(RxWiki News) Statins, a type of medication used to lower cholesterol, recently underwent some label changes. This caused some confusion about a potential association with cognition problems, including short-term memory loss.
In a new report, researchers reviewed previous studies that involved the two factors — cognition and statin use — to explore this issue of memory loss.
In their review, the researchers found that statins did not affect cognition or short-term memory, and these medications may even protect against dementia in the long-term.
"Talk to a pharmacist if you have questions about a prescription."
According to the study authors — who were led by Kristopher Swiger, MD, of Johns Hopkins Medicine in Baltimore, Maryland — in February 2012, the US Food and Drug Administration (FDA) issued changes in the labeling of statin medications, which include Lipitor, Crestor and Zocor. Issues like memory loss and confusion were mentioned as possible effects of these drugs by the FDA.
Progressive dementias, like Alzheimer's disease, were not included in the label warnings. Dementia is a term to describe a variety of issues related to brain function, including memory, language, cognitive skills and behavior.
To examine this, Dr. Swiger and colleagues utilized a variety of databases, including MEDLINE, EMBASE and the Cochrane Central Register, to identify studies. The identified studies accounted for over 23,000 participants, none of whom had a history of cognitive dysfunction prior to their participation. Both long-term and short-term studies were identified and analyzed.
In the three short-term studies reviewed that relied on Digit Symbol Substitution Testing, a common way to measure cognitive function, 296 participants were involved. None of these studies showed a significant difference in cognition between participants using statins and participants not using the medication in the short-term.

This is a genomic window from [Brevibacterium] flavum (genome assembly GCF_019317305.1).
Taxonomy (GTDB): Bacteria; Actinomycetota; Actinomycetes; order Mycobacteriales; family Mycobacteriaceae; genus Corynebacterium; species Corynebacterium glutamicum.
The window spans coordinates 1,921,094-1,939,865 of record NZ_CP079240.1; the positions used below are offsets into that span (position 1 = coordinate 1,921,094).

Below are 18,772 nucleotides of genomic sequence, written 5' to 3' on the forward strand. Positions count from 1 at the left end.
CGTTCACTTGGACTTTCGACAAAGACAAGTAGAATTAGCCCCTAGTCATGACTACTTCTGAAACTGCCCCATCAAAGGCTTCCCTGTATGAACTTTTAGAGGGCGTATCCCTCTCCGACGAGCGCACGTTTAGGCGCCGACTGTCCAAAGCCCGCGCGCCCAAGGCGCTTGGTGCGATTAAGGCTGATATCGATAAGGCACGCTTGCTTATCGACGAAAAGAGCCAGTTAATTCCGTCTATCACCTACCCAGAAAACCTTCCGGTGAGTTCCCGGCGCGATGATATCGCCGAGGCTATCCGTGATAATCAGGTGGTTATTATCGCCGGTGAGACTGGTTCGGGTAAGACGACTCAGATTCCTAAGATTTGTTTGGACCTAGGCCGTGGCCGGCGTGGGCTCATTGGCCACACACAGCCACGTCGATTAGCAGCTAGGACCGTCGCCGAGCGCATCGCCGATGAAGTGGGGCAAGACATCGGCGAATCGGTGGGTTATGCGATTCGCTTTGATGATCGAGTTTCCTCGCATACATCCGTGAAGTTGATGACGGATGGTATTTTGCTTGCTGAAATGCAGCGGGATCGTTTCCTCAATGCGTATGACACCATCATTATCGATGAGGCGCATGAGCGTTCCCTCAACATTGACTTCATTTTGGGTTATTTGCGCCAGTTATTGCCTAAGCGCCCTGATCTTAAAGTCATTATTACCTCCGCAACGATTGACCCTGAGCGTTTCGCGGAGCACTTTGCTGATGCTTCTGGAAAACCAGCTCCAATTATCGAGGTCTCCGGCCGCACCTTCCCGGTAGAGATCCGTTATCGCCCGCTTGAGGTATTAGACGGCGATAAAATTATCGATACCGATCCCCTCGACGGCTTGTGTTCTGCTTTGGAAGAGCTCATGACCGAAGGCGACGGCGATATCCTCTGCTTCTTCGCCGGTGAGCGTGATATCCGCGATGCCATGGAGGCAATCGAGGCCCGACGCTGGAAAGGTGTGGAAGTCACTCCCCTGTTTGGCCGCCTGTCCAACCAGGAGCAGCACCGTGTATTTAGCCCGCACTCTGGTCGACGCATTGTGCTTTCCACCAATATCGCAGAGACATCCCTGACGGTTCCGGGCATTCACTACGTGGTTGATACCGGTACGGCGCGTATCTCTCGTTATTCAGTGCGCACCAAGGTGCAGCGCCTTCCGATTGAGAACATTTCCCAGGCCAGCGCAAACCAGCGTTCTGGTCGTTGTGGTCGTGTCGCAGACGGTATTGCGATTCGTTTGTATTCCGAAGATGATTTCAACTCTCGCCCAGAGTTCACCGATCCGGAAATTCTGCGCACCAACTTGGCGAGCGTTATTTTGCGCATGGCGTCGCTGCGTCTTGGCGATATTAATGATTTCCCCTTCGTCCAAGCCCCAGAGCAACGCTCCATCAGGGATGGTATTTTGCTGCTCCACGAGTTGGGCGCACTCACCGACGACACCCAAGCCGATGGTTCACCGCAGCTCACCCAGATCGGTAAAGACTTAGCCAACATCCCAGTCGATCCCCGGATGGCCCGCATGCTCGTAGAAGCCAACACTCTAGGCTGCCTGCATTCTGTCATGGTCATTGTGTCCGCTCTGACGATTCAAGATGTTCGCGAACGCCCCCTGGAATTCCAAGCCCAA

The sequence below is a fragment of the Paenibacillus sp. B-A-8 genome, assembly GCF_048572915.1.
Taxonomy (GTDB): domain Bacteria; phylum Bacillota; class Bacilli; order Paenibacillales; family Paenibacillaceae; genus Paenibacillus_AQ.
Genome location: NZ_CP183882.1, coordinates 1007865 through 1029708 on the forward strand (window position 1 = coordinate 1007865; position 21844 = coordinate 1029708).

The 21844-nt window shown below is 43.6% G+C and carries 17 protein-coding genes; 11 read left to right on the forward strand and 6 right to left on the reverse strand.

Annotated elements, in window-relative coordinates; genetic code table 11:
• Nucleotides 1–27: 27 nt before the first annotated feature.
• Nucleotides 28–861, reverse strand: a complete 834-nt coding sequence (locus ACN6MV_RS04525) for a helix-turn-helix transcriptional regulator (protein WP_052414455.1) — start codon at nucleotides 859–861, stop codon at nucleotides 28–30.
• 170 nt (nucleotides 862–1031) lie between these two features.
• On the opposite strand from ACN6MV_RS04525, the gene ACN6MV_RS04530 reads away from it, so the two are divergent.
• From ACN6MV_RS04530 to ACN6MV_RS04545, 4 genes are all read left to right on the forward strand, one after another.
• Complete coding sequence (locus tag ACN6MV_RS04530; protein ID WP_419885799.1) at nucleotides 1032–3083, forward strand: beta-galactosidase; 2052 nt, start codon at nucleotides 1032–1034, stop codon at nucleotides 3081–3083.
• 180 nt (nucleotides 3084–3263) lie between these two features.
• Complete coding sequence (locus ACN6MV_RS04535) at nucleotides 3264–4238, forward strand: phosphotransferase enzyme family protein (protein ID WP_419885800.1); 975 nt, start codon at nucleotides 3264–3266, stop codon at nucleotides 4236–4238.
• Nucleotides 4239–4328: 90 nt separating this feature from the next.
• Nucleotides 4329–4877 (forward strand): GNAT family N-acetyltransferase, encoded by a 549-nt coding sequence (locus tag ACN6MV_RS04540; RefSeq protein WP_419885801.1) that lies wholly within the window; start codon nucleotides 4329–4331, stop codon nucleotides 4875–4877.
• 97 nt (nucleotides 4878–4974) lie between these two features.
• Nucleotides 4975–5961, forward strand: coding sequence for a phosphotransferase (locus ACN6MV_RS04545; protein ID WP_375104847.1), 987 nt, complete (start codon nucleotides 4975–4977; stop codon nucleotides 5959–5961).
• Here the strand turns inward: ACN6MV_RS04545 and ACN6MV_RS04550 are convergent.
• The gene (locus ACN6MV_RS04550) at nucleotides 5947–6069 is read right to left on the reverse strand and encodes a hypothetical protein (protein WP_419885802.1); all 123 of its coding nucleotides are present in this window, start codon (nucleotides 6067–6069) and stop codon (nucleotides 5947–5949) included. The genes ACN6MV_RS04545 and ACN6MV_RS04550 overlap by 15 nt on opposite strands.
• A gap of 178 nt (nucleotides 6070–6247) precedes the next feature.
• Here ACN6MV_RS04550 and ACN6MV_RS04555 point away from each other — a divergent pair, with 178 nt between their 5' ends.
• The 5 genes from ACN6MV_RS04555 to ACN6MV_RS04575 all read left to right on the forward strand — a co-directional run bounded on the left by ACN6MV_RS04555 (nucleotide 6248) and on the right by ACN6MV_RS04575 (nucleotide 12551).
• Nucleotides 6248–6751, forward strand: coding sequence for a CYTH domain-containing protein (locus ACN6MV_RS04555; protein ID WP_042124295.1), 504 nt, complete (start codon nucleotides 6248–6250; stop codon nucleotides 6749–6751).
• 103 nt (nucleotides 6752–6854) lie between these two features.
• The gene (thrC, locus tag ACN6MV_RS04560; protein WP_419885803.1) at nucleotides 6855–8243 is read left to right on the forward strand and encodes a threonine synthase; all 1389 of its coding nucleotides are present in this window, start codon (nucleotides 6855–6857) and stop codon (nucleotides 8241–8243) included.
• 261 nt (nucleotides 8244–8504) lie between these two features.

Eight long-term studies accounted for 23,443 patients who were followed for anywhere from 3 to 24.9 years. Three of these studies found no association between statin use and development of dementia, and five of the studies actually found a favorable relationship — meaning that statin use was associated with a reduced risk of dementia.
After analyzing this risk, Dr. Swiger and colleagues found, overall, a 29 percent lower incidence of dementia in patients who used statins when compared to those who did not.
The review authors noted that in the majority of examined studies, memory loss was measured based on self-reports from the participants. Furthermore, there could be a variety of other contributing factors, like coexisting conditions and other medications used, that were not explored.
However, the review authors concluded that their findings should help ease confusion and concerns regarding statin use and cognition.
"At present, patients and physicians can be reassured about concerns related to neurocognitive effects of statin therapy, and the evidence does not support a change to practice guidelines," Dr. Swiger and colleagues concluded.
This review was published in Mayo Clinic Proceedings on October 1. No conflicts of interest were reported.